I am in the process of renting out my house in Barbados. It consists of a tree bedroom flat downstairs and upstairs there is a two and one bedroom flat. It is not a small concern and is important for the self sustaining prospect of the estate.

Over the last couple of weeks I have seen a barrage of estate agents in different guises.

Some are hungry for the work and make every effort to take notes, look around the property and really listen to what I want. They also give of themselves by discussing there own experiences in this game and making useful suggestions on how the property could be rented quickly.

Others are full, either because they do not cater for the rental market that I would attract, or they are long in the tooth, or do not need to take on any more properties in order to live comfortably.

One agent set about telling me how the property should have been rebuilt from scratch in order to attract a rental prospect, while another discussed the moral dilemmas that he is forced to bare being an estate agent.

Once couple could not stop looking down their noses at me and made it clear in actions more than words that a person such as I should not be in possession of a property such as this, and they would have been much happier dealing with a lighter complexion.

Once thing that most of them stated, was that they met people from all walks of life in tenants and landlords, buyers and sellers, tourists and returning nationals.

16.01.17 – Better under whites

•17 January, 2017 • Leave a Comment

“Africa was better run when it was under the white people. Robert Mugabe went wrong by kicking out all the white people from Zimbabwe before they could teach the Blacks how to farm. The black farmers should have left the white farmers where they were, and set up in an adjoining farm so that they could learn from the whites.”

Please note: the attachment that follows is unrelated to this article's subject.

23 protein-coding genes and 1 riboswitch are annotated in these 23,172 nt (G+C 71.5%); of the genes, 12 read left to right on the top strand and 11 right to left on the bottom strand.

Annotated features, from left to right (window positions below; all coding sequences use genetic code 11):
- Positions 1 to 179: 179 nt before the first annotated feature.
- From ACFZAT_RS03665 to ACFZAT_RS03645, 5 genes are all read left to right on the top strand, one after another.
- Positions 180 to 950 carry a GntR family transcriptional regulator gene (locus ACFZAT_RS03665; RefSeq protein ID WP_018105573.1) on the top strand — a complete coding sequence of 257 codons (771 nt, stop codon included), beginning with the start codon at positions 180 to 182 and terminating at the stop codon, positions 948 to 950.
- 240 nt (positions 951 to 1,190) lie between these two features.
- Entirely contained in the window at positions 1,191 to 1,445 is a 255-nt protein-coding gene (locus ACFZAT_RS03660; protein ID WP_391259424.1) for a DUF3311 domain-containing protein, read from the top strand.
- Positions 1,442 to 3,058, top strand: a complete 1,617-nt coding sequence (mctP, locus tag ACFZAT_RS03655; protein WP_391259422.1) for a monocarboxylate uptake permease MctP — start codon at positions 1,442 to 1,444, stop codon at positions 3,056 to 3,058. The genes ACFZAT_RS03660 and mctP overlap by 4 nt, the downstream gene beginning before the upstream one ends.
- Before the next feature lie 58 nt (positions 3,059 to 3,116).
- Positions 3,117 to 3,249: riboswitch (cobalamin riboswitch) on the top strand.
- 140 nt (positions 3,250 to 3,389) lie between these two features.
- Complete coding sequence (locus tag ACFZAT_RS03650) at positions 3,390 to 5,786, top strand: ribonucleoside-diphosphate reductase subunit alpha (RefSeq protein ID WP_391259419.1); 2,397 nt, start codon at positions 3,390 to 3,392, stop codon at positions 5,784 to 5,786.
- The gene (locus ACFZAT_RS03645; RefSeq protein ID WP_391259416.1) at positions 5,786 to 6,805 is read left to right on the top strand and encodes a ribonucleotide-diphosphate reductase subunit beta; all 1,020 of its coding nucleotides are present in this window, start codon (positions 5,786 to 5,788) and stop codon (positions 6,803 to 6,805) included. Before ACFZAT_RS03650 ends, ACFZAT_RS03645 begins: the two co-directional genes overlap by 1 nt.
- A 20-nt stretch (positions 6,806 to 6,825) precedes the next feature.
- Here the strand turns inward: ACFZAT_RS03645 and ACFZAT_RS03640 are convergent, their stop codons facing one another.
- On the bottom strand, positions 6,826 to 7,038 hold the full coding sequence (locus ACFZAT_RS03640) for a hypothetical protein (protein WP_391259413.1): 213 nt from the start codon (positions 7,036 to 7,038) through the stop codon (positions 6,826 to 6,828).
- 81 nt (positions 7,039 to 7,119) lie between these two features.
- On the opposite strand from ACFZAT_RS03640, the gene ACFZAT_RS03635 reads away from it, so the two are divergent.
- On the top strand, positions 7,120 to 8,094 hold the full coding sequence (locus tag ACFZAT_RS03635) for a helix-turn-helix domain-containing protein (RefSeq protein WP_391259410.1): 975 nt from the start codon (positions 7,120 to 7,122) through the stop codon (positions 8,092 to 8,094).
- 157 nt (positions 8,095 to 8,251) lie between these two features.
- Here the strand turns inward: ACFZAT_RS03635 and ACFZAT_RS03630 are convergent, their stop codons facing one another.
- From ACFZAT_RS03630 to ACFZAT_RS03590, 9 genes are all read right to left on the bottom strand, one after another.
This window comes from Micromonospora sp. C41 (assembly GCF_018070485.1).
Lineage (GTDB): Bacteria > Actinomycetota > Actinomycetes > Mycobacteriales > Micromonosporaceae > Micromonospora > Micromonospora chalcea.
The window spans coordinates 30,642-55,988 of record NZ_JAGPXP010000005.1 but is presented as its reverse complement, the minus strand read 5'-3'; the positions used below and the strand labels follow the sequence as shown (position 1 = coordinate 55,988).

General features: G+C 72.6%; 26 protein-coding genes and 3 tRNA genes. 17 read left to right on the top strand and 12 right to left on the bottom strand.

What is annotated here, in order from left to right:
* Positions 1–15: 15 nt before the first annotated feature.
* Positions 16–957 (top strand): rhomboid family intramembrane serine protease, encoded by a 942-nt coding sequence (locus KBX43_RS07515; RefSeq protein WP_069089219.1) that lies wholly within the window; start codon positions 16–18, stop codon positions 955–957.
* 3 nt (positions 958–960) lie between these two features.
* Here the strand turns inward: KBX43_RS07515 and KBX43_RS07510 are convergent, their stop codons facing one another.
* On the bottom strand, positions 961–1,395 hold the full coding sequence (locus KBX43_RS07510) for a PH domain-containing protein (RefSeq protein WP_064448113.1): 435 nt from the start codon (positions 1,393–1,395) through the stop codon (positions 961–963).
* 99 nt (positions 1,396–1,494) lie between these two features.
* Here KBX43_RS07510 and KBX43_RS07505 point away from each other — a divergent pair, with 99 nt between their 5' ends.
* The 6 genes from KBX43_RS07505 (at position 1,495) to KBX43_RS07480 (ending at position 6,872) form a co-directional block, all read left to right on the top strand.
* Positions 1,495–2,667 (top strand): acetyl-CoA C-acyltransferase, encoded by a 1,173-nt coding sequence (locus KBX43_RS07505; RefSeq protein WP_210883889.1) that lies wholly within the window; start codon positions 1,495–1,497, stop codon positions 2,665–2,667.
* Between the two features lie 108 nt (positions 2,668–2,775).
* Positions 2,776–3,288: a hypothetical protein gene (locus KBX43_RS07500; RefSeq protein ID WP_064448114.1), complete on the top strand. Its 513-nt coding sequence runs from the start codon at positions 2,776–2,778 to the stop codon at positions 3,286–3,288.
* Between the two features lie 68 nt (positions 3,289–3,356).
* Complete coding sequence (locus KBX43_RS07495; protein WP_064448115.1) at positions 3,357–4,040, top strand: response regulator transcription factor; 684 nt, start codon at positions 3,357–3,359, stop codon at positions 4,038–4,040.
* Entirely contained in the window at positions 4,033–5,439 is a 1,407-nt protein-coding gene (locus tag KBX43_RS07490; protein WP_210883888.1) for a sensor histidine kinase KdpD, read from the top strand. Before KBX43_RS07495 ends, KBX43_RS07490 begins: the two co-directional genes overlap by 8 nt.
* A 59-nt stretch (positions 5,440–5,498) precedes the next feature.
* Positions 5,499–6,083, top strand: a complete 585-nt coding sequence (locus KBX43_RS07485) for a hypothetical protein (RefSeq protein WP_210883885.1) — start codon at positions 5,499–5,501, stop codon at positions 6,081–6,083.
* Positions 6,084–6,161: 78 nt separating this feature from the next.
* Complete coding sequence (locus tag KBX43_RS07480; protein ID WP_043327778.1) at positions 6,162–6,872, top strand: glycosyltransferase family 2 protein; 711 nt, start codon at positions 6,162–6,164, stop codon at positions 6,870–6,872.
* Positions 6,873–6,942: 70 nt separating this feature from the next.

It was Wednesday night and I had swung by my cousin for our usual late night debate.

There was so much wrong with his sentence that I did not know where to start.

I wanted to talk about Mugabe starting off as a puppet for the British empire, even being rewarded with a knighthood for his role. I wanted to talk about how his decline into dictatorial madness was overlooked by the British because he provided the firm hand of stability in this once British region of Africa.

But I was not being heard. He was on a roll because at some point in his past he had read a book on this subject, although with these statements, I am not sure whether the author was not a person that longed for the return of the empire upon which the sun never sets.

He continued “Look at all the countries in the world. Those run by white people are prospering, and those run by blacks are struggling, and corrupt.”

His statement though unfortunately accurate, had not taken into consideration why this was the case. That centuries of self serving colonial interest in the Africas had raped the countries of there original government structure, civilisation, education, and natural resources, before leaving it without the trade contracts vital to sell to the western world, as well as deliberately destabilising the governments so that they would constantly war against each other, and not mobilise into the power cartel they could be.

His “white is right” outlook was no longer unusual to me, as this is one of many conversations that we have had on similar subjects.

Only recently in an evening promenade, I was forced to make him aware of the fact that he was only acknowledging the white tourists that were also enjoying and evening walk along the boardwalk, and not the Blacks.

He continued

“If we want to make political and economic change here in the Caribbean, if first needs to happen in Africa”

“I disagree” I interjected “I believe that we should not wait for others to make change and fro us to follow, I believe that we all change, wherever we are and the world follows.”

He allowed me to continue

“Change happens at a grass roots level and grows up through the political system as we demand more from our politicians and the people that we have elected to represent us. Politicians work for us, they are not doing us a favour.”

He continued to disagree and we continued to have a lively debate about a slowly rotating number of subjects, well into the evening.